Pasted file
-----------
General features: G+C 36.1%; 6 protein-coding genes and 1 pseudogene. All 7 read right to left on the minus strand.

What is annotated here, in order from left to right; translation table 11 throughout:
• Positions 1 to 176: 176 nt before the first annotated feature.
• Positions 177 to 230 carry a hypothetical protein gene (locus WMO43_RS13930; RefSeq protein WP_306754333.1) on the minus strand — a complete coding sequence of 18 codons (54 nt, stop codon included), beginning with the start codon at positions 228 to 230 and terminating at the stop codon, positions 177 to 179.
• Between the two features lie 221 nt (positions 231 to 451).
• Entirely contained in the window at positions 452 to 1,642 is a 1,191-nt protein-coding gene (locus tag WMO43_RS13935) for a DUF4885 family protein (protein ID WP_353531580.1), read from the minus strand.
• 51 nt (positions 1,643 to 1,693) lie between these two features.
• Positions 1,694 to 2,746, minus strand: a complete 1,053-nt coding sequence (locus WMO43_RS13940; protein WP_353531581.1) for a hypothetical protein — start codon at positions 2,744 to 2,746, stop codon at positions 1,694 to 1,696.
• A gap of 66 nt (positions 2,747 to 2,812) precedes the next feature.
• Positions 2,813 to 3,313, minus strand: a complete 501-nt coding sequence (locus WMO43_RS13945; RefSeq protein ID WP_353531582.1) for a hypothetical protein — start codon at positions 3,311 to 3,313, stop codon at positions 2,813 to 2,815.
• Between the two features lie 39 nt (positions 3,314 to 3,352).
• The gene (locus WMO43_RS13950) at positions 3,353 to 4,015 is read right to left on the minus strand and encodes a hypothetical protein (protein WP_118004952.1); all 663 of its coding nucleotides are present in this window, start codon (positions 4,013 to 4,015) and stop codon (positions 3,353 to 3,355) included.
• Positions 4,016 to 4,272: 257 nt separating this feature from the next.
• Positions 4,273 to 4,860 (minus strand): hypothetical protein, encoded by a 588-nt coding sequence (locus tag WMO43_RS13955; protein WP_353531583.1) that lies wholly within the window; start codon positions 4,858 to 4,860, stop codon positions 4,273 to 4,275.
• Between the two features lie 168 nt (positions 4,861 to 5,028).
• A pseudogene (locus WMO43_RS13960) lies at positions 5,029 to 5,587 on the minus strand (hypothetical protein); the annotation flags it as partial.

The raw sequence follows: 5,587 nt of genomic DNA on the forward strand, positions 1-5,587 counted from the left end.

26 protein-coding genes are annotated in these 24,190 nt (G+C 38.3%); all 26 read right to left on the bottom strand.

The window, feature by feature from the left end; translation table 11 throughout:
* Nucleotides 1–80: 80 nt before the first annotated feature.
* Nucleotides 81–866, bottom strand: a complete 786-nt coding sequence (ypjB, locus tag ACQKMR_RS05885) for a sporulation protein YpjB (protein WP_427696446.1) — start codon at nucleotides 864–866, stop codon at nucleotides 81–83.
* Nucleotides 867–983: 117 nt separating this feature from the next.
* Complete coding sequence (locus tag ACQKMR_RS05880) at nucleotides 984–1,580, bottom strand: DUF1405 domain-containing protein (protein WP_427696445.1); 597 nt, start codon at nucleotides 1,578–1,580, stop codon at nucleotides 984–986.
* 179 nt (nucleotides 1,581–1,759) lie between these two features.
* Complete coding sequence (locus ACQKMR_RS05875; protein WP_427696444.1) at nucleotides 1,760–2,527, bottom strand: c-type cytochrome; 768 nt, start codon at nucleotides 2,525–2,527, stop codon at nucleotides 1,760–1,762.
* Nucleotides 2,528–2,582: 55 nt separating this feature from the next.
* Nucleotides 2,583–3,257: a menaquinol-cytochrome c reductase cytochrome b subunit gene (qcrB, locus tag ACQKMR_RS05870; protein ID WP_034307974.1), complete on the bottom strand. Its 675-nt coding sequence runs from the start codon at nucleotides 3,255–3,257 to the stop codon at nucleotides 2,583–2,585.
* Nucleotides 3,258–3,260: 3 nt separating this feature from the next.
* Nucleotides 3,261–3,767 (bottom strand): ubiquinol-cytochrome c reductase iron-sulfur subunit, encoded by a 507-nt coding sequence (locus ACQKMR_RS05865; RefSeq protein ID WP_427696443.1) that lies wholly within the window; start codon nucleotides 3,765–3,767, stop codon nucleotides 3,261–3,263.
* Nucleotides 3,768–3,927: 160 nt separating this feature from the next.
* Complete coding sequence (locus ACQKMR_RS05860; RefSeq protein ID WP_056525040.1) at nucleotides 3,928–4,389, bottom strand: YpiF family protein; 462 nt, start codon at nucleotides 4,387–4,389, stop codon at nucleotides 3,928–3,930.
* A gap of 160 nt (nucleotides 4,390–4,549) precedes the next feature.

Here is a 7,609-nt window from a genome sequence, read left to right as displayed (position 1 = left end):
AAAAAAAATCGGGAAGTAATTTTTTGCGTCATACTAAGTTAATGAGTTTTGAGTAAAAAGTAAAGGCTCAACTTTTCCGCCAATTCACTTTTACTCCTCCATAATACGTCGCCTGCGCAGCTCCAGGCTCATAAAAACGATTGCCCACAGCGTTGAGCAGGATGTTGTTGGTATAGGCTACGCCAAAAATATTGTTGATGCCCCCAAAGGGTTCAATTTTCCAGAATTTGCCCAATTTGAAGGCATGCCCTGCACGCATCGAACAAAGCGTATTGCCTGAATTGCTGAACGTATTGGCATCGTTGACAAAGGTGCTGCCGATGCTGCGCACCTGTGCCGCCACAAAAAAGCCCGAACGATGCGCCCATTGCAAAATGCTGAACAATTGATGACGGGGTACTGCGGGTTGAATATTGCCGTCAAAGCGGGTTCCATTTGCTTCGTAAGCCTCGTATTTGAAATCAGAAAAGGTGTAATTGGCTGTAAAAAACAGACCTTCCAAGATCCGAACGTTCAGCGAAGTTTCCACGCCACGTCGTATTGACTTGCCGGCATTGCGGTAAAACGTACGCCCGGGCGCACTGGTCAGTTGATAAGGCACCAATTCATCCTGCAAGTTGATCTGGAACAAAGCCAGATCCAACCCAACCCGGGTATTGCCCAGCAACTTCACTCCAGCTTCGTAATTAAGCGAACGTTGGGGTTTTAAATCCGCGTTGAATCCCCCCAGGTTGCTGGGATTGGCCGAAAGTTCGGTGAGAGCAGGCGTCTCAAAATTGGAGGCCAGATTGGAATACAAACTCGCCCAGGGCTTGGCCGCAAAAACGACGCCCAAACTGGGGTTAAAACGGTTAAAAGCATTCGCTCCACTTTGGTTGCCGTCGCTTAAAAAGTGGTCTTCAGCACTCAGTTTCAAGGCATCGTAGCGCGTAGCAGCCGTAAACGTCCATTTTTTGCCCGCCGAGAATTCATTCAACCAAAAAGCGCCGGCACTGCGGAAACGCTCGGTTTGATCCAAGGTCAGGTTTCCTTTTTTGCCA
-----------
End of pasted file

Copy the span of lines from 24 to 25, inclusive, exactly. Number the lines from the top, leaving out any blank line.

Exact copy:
* 179 nt (nucleotides 1,581–1,759) lie between these two features.
* Complete coding sequence (locus ACQKMR_RS05875; protein WP_427696444.1) at nucleotides 1,760–2,527, bottom strand: c-type cytochrome; 768 nt, start codon at nucleotides 2,525–2,527, stop codon at nucleotides 1,760–1,762.